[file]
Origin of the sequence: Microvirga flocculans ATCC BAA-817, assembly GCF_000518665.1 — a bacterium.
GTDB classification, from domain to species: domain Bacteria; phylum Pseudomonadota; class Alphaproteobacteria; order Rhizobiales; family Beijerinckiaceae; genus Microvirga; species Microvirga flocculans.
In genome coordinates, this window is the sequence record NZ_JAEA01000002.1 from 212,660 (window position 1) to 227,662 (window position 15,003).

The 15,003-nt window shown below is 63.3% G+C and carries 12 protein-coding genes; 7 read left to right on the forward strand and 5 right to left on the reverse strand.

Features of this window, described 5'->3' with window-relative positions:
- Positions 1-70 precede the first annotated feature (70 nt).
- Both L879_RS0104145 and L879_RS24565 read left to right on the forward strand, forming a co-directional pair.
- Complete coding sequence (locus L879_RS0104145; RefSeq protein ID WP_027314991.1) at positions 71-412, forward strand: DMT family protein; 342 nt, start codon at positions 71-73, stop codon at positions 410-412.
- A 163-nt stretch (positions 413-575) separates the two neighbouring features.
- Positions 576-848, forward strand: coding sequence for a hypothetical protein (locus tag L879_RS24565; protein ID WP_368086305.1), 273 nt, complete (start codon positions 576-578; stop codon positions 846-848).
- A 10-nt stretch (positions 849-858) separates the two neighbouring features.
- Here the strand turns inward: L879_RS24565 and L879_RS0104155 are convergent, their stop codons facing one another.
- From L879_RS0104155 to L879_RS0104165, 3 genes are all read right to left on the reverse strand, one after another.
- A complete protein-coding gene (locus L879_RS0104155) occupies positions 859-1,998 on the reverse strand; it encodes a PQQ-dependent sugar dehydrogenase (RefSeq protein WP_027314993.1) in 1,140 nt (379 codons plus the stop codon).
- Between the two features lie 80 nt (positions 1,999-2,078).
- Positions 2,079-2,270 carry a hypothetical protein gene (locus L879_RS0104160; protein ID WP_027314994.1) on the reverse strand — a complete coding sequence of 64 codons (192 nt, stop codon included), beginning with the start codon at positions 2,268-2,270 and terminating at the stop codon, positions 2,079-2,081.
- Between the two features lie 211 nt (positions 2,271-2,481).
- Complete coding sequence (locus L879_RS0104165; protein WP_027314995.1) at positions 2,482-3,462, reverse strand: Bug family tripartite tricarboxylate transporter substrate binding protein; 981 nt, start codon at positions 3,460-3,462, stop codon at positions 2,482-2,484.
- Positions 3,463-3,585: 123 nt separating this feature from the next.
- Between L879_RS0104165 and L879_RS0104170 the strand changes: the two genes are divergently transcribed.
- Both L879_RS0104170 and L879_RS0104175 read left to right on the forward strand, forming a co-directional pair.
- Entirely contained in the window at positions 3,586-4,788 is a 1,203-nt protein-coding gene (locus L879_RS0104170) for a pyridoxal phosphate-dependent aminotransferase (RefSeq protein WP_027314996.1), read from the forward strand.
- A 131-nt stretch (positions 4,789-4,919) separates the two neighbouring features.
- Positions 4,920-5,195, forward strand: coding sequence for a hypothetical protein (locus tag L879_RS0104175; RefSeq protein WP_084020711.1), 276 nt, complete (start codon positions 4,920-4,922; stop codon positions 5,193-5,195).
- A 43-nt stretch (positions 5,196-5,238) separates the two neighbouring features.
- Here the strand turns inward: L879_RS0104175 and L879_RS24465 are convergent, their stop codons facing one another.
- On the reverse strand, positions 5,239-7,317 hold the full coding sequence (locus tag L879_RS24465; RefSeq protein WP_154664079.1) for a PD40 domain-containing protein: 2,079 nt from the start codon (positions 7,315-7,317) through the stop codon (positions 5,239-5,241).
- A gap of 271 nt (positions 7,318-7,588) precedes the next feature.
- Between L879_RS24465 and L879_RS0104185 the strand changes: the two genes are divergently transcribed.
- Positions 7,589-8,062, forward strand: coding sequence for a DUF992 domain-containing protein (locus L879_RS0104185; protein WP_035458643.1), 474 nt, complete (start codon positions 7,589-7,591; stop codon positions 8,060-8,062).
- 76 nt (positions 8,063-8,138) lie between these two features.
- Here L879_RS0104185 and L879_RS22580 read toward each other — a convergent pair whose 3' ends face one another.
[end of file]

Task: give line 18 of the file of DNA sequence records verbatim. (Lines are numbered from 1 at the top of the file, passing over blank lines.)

- Complete coding sequence (locus L879_RS0104165; protein WP_027314995.1) at positions 2,482-3,462, reverse strand: Bug family tripartite tricarboxylate transporter substrate binding protein; 981 nt, start codon at positions 3,460-3,462, stop codon at positions 2,482-2,484.